To extend the flowering season an evergreen clematis armandii was planted and trained over the rose. It quickly spread over the arbour and up the wall of the neighbouring house. In full bloom the sight is spectacular. It was most gratifying to see that neglected climbing rose transformed into a garden treasure!
The assembled arbour. The minimal space frame is very stable, yet it touches the ground lightly.
The space frame trellis is doing its work, whilst being invisible!
To photograph this sight one had to be very quick.
Posted: January 12th, 2008 | Author: John Zerning | Filed under: Pergola | Tags: Arch Pergola, garden trellis, three-hinge arch, universal connectors | No Comments »
The Arch Pergola is formed from four pyramidal units bent into an arc and propped by two internal V-shaped supports.
This space frame trellis is a hybrid between an arch and a pergola.
It is formed from four pyramidal units bent into an arc and propped by two internal V-shaped supports.
The structure works like a three-hinge arch, which makes it not susceptible to differential settlements of the foundation – pegs in this case.
The space frame trellis is almost invisible amongst the branches of the plants.
The dynamic and minimal space frame trellis is accentuated by the snow.
The universal connector, using off the peg materials.
Another view of the connector.
Posted: January 11th, 2008 | Author: John Zerning | Filed under: Sphere | Tags: garden trellis, Sphere, St. George’s Fields | No Comments »
St. George’s Fields sphere
This geodesic sphere in stainless steel can be found in St. George’s Fields, near Marble Arch and opposite Hyde Park. It is constructed from ten great circles. (The shortest line between two points on a sphere is an arc of a great circle). This oversized ‘football’ can be moved about in the garden till the ideal spot for it is located. As it is not fixed to the ground cutting the lawn underneath the sphere is not a problem.
This sphere was placed in the shady part of the garden. An ivy was planted where the sphere touches the ground.
Posted: January 10th, 2008 | Author: John Zerning | Filed under: Helical Obelisk | Tags: BBC Gardener’s World, garden trellis, RHS Garden Harlow, Tetrahelix | No Comments »
In this obelisk the tetrahedra are joined face to face to create a twisted column with triangular faces. The edges of this arrangement follow helical lines, it is referred to as a tetrahelix. Note, it forms right-handed helices like in the structure of DNA. The tetrahelix space frame is a beautiful geodesic structure expressing life and growth, which is most appropriate for the support of plants.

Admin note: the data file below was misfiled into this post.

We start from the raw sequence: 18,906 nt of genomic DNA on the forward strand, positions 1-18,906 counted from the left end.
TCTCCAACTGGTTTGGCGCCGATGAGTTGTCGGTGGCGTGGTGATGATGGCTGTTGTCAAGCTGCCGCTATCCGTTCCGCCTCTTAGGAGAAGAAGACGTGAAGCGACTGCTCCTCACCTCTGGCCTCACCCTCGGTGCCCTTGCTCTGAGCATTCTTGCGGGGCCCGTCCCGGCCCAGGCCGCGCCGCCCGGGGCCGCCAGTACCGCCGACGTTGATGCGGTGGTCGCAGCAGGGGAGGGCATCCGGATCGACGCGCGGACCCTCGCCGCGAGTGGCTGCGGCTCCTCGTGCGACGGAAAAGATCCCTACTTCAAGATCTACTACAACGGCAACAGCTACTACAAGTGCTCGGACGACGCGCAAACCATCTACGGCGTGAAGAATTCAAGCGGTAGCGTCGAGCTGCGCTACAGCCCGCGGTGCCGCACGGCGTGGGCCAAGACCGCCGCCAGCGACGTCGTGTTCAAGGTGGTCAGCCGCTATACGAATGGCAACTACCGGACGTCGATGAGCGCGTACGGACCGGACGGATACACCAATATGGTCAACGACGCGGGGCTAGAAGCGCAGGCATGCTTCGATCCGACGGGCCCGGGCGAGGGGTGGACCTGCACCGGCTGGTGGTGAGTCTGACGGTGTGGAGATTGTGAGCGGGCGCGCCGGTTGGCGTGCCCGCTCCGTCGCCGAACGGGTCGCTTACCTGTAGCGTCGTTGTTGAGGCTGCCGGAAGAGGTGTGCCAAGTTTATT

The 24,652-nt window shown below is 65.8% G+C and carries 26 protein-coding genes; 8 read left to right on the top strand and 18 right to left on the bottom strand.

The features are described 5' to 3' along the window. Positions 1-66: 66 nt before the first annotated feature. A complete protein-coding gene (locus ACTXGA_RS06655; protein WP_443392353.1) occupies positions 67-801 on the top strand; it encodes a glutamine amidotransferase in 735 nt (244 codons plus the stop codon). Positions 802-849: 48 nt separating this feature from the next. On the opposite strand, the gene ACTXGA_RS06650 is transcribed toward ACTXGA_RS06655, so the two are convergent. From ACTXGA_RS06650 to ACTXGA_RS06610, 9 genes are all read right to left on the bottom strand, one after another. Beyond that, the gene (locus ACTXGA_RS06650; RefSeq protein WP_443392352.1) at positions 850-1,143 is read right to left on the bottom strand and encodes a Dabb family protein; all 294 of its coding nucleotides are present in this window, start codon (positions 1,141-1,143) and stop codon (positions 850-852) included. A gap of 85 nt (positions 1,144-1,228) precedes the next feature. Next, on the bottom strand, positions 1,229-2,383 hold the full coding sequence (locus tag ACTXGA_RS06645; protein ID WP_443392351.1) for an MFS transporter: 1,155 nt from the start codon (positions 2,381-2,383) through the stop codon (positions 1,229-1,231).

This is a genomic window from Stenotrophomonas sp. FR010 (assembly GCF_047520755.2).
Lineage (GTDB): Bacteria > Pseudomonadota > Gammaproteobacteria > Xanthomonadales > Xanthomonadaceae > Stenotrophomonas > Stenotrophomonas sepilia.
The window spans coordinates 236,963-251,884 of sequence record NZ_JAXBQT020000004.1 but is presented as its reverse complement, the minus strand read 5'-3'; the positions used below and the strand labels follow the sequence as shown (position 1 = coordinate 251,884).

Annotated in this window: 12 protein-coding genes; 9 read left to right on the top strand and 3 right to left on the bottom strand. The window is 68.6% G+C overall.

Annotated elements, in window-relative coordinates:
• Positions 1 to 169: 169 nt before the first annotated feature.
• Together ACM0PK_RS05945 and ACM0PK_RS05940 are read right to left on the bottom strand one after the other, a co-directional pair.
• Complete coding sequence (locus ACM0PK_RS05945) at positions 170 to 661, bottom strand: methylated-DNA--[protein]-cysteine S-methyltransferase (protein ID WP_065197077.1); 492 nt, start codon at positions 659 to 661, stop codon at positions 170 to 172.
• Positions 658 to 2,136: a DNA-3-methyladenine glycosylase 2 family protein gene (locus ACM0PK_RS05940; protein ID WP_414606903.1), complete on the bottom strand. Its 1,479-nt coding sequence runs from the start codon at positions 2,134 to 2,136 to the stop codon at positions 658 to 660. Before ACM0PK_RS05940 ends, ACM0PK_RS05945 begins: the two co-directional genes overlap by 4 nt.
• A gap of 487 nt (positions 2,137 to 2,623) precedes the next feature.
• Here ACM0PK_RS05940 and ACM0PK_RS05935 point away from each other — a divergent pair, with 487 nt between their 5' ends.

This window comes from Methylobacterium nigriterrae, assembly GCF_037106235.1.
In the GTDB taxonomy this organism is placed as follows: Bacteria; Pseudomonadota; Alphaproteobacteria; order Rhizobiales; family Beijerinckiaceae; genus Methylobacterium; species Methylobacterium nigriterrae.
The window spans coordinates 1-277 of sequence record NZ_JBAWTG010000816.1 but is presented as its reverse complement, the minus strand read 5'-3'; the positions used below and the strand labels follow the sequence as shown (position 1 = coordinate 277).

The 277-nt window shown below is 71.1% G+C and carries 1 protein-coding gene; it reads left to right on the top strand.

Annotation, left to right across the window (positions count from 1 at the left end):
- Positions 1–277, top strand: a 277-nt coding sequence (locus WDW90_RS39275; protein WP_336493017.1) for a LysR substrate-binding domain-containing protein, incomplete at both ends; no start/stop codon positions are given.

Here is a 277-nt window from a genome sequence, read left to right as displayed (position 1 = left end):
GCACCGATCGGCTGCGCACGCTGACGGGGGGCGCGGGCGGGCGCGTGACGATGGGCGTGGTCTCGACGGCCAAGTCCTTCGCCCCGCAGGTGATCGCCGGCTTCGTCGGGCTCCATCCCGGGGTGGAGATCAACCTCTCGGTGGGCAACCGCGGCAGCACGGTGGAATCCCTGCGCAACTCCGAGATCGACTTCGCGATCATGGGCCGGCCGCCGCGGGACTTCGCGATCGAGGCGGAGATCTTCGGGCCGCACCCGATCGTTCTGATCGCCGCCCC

Sixteen of these 21st century obelisks were erected in a double rose border over 100 metres long at the RHS Garden Harlow Carr. This project was first shown on the BBC Gardener’s World Roadshow on 09.07.05 and again in Gardener’s World on 02.09.05. A similar photo was included in the RHS poster in 2006 to excite garden lovers to join the RHS.
Posted: January 9th, 2008 | Author: John Zerning | Filed under: Tetrahelix | Tags: garden obelisk, Tetrahelix | 1 Comment »
Obelisk in the form of a ‘stretched’ tetrahelix.
Leaning and branching obelisk in the form of a tetrahelix.
Space frame trellis with a double cantilever, analogous to the branching of a tree.
Posted: January 8th, 2008 | Author: John Zerning | Filed under: Pergola | Tags: garden pergola | No Comments »
Note that geodesic domes with a fourfold symmetry can be augmented, analogous to orthogonal plane tessellations.
Twin Domed Pergola
Twin Domed Pergola
Twin Domed Pergola
Posted: January 7th, 2008 | Author: John Zerning | Filed under: Geodesic Dome | Tags: Geodesic Dome | No Comments »
A fourfold symmetry adaptable to plans with right angles, which is the norm.
Posted: January 6th, 2008 | Author: John Zerning | Filed under: Pergola | Tags: garden pergola, H.S. Schwartz | No Comments »
These surfaces are referred to as Schwarz’s periodic minimal surfaces, in honour of the mathematician H.S. Schwarz who first explored them in 1867. These periodic minimal surfaces can be tessellated into hexagons and heptagons consisting of equal length edges, The design of this highly efficient structure was inspired by recent research in Fullerenes.
Saddle Shaped Pergola
Saddle Shaped Pergola